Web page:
The Facts on… Paper Packaging Products

Paper products have been used for generations to pack and protect products. Most contain a high recycled content, are recyclable and biodegradable, and all paper pulp comes from sustainable softwood sources. As we try to reduce the volume of non-degradable plastic packaging finding its way to landfill and polluting our oceans, it’s time we revisited some of these traditional packaging materials.

Tissue papers

Tissue, the lightest and softest paper packaging material, serves two purposes in packaging – presentation and protection. Bleached to a bright white or dyed in a spectrum of bold colours, it builds anticipation and expresses luxury as a gift is unwrapped. But care needs to be taken with these tissues, as bleaching and dyeing agents can easily spoil surfaces such as fabrics, precious metals and even paper.

Acid-free tissue has a value of pH 6-7 (neutral) so it is suitable for delicate surfaces and archival work. It also serves as a lightweight, low-bulk deterrent to scratching and tarnishing.

News offcuts

Sturdier than tissue and offering good bulking properties and better tear-resistance, news offcuts are a by-product of the newsprint paper manufacturing process. While flea-market traders may still use discarded tabloids to wrap sold goods, news offcuts offer a cleaner, more hygienic and more professional-looking alternative.

Kraft paper

Next up on our list by strength is kraft. This strong and widely-used paper is made by digesting softwood pulp in a solution containing sodium sulphide and sodium hydroxide that dissolves the lignin in the pulp to leave behind the cellulose fibres. Reduced lignin and high sulphur content are what give kraft papers their strength – ‘kraft’ is the German word for strength. Kraft paper also has good water-resistance which makes it a useful material for outer packaging.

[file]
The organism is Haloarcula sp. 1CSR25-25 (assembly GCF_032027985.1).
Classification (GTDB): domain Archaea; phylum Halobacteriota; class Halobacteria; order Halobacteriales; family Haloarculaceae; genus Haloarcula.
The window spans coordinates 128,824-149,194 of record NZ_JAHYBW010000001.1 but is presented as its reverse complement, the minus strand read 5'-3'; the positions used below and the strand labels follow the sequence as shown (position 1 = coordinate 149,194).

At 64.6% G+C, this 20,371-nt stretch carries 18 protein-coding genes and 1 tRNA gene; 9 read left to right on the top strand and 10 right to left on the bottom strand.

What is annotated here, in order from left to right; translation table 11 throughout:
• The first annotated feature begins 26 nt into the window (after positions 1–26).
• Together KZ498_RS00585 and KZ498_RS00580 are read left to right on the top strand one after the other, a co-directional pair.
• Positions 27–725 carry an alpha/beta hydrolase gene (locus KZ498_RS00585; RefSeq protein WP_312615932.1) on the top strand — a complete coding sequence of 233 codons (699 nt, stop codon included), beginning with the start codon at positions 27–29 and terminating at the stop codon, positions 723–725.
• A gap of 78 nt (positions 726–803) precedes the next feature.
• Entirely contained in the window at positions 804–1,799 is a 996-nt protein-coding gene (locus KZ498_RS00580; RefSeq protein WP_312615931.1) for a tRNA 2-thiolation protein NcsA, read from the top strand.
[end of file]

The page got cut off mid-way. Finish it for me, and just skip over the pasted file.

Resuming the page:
The strongest kraft is called pure kraft which is unbleached and made from a minimum of 80% virgin wood pulp. It has a better surface finish than imitation kraft, which is made from recycled fibres. Although not as strong, the whiteness and smoother surface of bleached kraft makes it a popular option for printed and presentation packaging.

Kraft paper is sold in sheet and roll form for general packaging, where its strength and water-resistance make it ideal for bundling printed products, interleaving between layers within a carton and between carton layers on a pallet. Brown and white kraft bags are also manufactured for the small retail market, primarily for the sale of loose items such as fruit and vegetables, confectionery and fixings. Their decline has followed the slow demise of small, independent traders in favour of larger national retailers who favour plastic pre-packs; it will be interesting to see whether planned reduction and removal of plastic packaging from the supply chain will result in a renaissance for these products.

Kraft paper is also used to manufacture finished packaging products such as paper bags and sacks, padded or bubble-lined mailing bags, self-adhesive and water activated packing tapes, and void fill.

Specialist kraft papers

Heavy imitation kraft paper coated on both sides with a non-slip, non-adhesive coating makes highly-efficient anti-slip sheets which, when placed between layers of cartons on a pallet, maintain load stability up to a tilt angle of 45 degrees. The coating’s water-repellent properties also reduce the risk of water damage due to capillary action through the load. Use of anti-slip sheets or even uncoated layer sheets augments – and frequently reduces – the use of less eco-friendly pallet products such as stretch wrap film and strapping.

Lighter grades of kraft paper are either impregnated with wax or volatile corrosion inhibitor to protect unfinished metal components against corrosion during transit and storage.

While not so environmentally-friendly, kraft union paper – made by laminating bitumen between two layers of kraft paper – is an excellent puncture-resistant waterproofing product used to line pallets and export crates and protect heavy components from corrosion. It is also very effective at protecting products stored outdoors from UV damage.

The new X-FILL void fill and X-PAD protective padding systems from Pacplan® both use kraft paper to create high-bulk, sustainable, recyclable void fill on demand. This has returned kraft to the forefront of the Southgate product range and as it offers greater strength and water-resistance than other paper packaging, it’ likely that kraft will play a significant part in the drive towards plastic-free packaging.

Southgate supply a wide range of packaging papers and the Pacplan X-FILL and X-PAD through their network of approved distributors throughout the UK and across Europe.

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